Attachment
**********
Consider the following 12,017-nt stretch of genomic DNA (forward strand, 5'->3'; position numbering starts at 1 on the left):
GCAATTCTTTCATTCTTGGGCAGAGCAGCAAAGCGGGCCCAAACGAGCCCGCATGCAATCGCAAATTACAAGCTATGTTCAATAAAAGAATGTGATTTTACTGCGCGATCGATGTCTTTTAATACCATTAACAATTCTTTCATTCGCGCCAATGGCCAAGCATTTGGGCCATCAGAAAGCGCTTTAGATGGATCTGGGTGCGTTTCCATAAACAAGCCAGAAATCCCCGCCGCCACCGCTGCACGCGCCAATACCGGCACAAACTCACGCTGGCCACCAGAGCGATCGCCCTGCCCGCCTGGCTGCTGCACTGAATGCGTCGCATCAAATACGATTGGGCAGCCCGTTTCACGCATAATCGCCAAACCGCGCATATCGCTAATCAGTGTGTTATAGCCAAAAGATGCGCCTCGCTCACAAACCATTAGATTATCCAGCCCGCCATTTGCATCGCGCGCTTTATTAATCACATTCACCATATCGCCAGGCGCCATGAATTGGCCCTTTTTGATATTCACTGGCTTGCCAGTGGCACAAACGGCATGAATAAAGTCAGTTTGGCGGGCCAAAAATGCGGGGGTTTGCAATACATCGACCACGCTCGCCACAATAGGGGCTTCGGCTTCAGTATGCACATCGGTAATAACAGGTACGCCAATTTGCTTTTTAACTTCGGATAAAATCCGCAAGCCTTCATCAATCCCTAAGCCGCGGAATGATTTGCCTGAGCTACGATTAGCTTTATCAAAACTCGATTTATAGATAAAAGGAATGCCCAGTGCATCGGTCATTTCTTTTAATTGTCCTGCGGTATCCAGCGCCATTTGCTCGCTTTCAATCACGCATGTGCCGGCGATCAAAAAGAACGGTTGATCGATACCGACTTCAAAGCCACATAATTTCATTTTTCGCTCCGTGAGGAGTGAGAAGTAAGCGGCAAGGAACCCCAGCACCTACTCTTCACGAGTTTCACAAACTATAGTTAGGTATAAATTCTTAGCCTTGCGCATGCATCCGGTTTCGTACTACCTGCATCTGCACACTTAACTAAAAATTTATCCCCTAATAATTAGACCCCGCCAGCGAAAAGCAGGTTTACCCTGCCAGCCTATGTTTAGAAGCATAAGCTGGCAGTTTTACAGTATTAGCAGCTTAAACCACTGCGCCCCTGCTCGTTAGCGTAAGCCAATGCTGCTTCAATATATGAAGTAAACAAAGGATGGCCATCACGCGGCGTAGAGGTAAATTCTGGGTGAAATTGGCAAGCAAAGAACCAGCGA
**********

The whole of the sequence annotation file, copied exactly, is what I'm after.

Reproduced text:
Consider the following 12,017-nt stretch of genomic DNA (forward strand, 5'->3'; position numbering starts at 1 on the left):
GCAATTCTTTCATTCTTGGGCAGAGCAGCAAAGCGGGCCCAAACGAGCCCGCATGCAATCGCAAATTACAAGCTATGTTCAATAAAAGAATGTGATTTTACTGCGCGATCGATGTCTTTTAATACCATTAACAATTCTTTCATTCGCGCCAATGGCCAAGCATTTGGGCCATCAGAAAGCGCTTTAGATGGATCTGGGTGCGTTTCCATAAACAAGCCAGAAATCCCCGCCGCCACCGCTGCACGCGCCAATACCGGCACAAACTCACGCTGGCCACCAGAGCGATCGCCCTGCCCGCCTGGCTGCTGCACTGAATGCGTCGCATCAAATACGATTGGGCAGCCCGTTTCACGCATAATCGCCAAACCGCGCATATCGCTAATCAGTGTGTTATAGCCAAAAGATGCGCCTCGCTCACAAACCATTAGATTATCCAGCCCGCCATTTGCATCGCGCGCTTTATTAATCACATTCACCATATCGCCAGGCGCCATGAATTGGCCCTTTTTGATATTCACTGGCTTGCCAGTGGCACAAACGGCATGAATAAAGTCAGTTTGGCGGGCCAAAAATGCGGGGGTTTGCAATACATCGACCACGCTCGCCACAATAGGGGCTTCGGCTTCAGTATGCACATCGGTAATAACAGGTACGCCAATTTGCTTTTTAACTTCGGATAAAATCCGCAAGCCTTCATCAATCCCTAAGCCGCGGAATGATTTGCCTGAGCTACGATTAGCTTTATCAAAACTCGATTTATAGATAAAAGGAATGCCCAGTGCATCGGTCATTTCTTTTAATTGTCCTGCGGTATCCAGCGCCATTTGCTCGCTTTCAATCACGCATGTGCCGGCGATCAAAAAGAACGGTTGATCGATACCGACTTCAAAGCCACATAATTTCATTTTTCGCTCCGTGAGGAGTGAGAAGTAAGCGGCAAGGAACCCCAGCACCTACTCTTCACGAGTTTCACAAACTATAGTTAGGTATAAATTCTTAGCCTTGCGCATGCATCCGGTTTCGTACTACCTGCATCTGCACACTTAACTAAAAATTTATCCCCTAATAATTAGACCCCGCCAGCGAAAAGCAGGTTTACCCTGCCAGCCTATGTTTAGAAGCATAAGCTGGCAGTTTTACAGTATTAGCAGCTTAAACCACTGCGCCCCTGCTCGTTAGCGTAAGCCAATGCTGCTTCAATATATGAAGTAAACAAAGGATGGCCATCACGCGGCGTAGAGGTAAATTCTGGGTGAAATTGGCAAGCAAAGAACCAGCGA